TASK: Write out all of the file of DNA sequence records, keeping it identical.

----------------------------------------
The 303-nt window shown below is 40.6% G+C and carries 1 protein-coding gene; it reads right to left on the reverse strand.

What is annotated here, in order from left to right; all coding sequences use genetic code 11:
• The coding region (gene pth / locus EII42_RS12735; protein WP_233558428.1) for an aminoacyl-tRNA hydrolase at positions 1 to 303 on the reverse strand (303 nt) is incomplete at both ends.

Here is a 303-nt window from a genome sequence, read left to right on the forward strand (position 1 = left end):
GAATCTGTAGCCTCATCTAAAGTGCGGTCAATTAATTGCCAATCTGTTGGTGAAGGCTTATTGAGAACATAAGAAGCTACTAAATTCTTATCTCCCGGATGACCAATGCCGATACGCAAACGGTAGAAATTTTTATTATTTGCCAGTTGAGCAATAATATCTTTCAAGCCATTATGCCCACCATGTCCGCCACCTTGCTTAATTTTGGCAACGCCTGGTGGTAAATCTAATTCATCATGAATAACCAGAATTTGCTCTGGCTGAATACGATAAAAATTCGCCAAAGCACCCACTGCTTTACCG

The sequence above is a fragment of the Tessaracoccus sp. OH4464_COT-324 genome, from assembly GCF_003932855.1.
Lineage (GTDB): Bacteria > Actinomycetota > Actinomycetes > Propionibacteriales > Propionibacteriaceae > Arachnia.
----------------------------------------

The 303-nt window shown below is 40.6% G+C and carries 1 protein-coding gene; it reads right to left on the reverse strand.

What is annotated here, in order from left to right; all coding sequences use genetic code 11:
• The coding region (gene pth / locus EII42_RS12735; protein WP_233558428.1) for an aminoacyl-tRNA hydrolase at positions 1 to 303 on the reverse strand (303 nt) is incomplete at both ends.

Here is a 303-nt window from a genome sequence, read left to right on the forward strand (position 1 = left end):
GAATCTGTAGCCTCATCTAAAGTGCGGTCAATTAATTGCCAATCTGTTGGTGAAGGCTTATTGAGAACATAAGAAGCTACTAAATTCTTATCTCCCGGATGACCAATGCCGATACGCAAACGGTAGAAATTTTTATTATTTGCCAGTTGAGCAATAATATCTTTCAAGCCATTATGCCCACCATGTCCGCCACCTTGCTTAATTTTGGCAACGCCTGGTGGTAAATCTAATTCATCATGAATAACCAGAATTTGCTCTGGCTGAATACGATAAAAATTCGCCAAAGCACCCACTGCTTTACCG

The sequence above is a fragment of the Tessaracoccus sp. OH4464_COT-324 genome, from assembly GCF_003932855.1.
Lineage (GTDB): Bacteria > Actinomycetota > Actinomycetes > Propionibacteriales > Propionibacteriaceae > Arachnia.